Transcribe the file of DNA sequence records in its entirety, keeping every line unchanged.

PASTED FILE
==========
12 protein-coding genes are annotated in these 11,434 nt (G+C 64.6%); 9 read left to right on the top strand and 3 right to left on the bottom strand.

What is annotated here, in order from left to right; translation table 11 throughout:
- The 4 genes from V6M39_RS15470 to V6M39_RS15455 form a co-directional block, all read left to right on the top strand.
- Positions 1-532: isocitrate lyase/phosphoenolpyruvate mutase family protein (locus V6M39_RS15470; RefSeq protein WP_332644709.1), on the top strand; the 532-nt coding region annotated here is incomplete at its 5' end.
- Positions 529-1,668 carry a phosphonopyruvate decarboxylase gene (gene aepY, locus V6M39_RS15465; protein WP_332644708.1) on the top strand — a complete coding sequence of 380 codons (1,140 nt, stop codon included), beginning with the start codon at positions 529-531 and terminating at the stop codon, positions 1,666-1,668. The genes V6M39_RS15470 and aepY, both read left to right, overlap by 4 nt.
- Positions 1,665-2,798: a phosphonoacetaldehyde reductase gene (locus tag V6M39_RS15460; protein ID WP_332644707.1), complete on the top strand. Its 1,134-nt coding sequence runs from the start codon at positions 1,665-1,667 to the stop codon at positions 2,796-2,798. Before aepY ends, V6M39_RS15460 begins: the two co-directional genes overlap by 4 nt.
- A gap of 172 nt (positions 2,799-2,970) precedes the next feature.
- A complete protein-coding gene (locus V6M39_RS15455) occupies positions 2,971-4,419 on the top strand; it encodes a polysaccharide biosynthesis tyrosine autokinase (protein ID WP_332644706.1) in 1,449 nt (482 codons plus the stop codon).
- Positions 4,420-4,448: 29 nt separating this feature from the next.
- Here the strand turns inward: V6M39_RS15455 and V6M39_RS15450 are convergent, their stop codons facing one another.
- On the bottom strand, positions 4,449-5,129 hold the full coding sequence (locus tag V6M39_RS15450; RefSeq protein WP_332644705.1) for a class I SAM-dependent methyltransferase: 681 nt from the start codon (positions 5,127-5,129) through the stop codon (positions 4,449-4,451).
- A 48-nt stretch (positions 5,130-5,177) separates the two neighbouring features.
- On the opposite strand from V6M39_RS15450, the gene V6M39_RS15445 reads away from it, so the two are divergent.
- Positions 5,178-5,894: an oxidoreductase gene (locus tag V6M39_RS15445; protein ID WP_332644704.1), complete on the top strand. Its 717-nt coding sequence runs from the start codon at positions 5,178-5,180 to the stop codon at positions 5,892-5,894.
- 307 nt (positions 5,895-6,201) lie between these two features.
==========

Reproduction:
12 protein-coding genes are annotated in these 11,434 nt (G+C 64.6%); 9 read left to right on the top strand and 3 right to left on the bottom strand.

What is annotated here, in order from left to right; translation table 11 throughout:
- The 4 genes from V6M39_RS15470 to V6M39_RS15455 form a co-directional block, all read left to right on the top strand.
- Positions 1-532: isocitrate lyase/phosphoenolpyruvate mutase family protein (locus V6M39_RS15470; RefSeq protein WP_332644709.1), on the top strand; the 532-nt coding region annotated here is incomplete at its 5' end.
- Positions 529-1,668 carry a phosphonopyruvate decarboxylase gene (gene aepY, locus V6M39_RS15465; protein WP_332644708.1) on the top strand — a complete coding sequence of 380 codons (1,140 nt, stop codon included), beginning with the start codon at positions 529-531 and terminating at the stop codon, positions 1,666-1,668. The genes V6M39_RS15470 and aepY, both read left to right, overlap by 4 nt.
- Positions 1,665-2,798: a phosphonoacetaldehyde reductase gene (locus tag V6M39_RS15460; protein ID WP_332644707.1), complete on the top strand. Its 1,134-nt coding sequence runs from the start codon at positions 1,665-1,667 to the stop codon at positions 2,796-2,798. Before aepY ends, V6M39_RS15460 begins: the two co-directional genes overlap by 4 nt.
- A gap of 172 nt (positions 2,799-2,970) precedes the next feature.
- A complete protein-coding gene (locus V6M39_RS15455) occupies positions 2,971-4,419 on the top strand; it encodes a polysaccharide biosynthesis tyrosine autokinase (protein ID WP_332644706.1) in 1,449 nt (482 codons plus the stop codon).
- Positions 4,420-4,448: 29 nt separating this feature from the next.
- Here the strand turns inward: V6M39_RS15455 and V6M39_RS15450 are convergent, their stop codons facing one another.
- On the bottom strand, positions 4,449-5,129 hold the full coding sequence (locus tag V6M39_RS15450; RefSeq protein WP_332644705.1) for a class I SAM-dependent methyltransferase: 681 nt from the start codon (positions 5,127-5,129) through the stop codon (positions 4,449-4,451).
- A 48-nt stretch (positions 5,130-5,177) separates the two neighbouring features.
- On the opposite strand from V6M39_RS15450, the gene V6M39_RS15445 reads away from it, so the two are divergent.
- Positions 5,178-5,894: an oxidoreductase gene (locus tag V6M39_RS15445; protein ID WP_332644704.1), complete on the top strand. Its 717-nt coding sequence runs from the start codon at positions 5,178-5,180 to the stop codon at positions 5,892-5,894.
- 307 nt (positions 5,895-6,201) lie between these two features.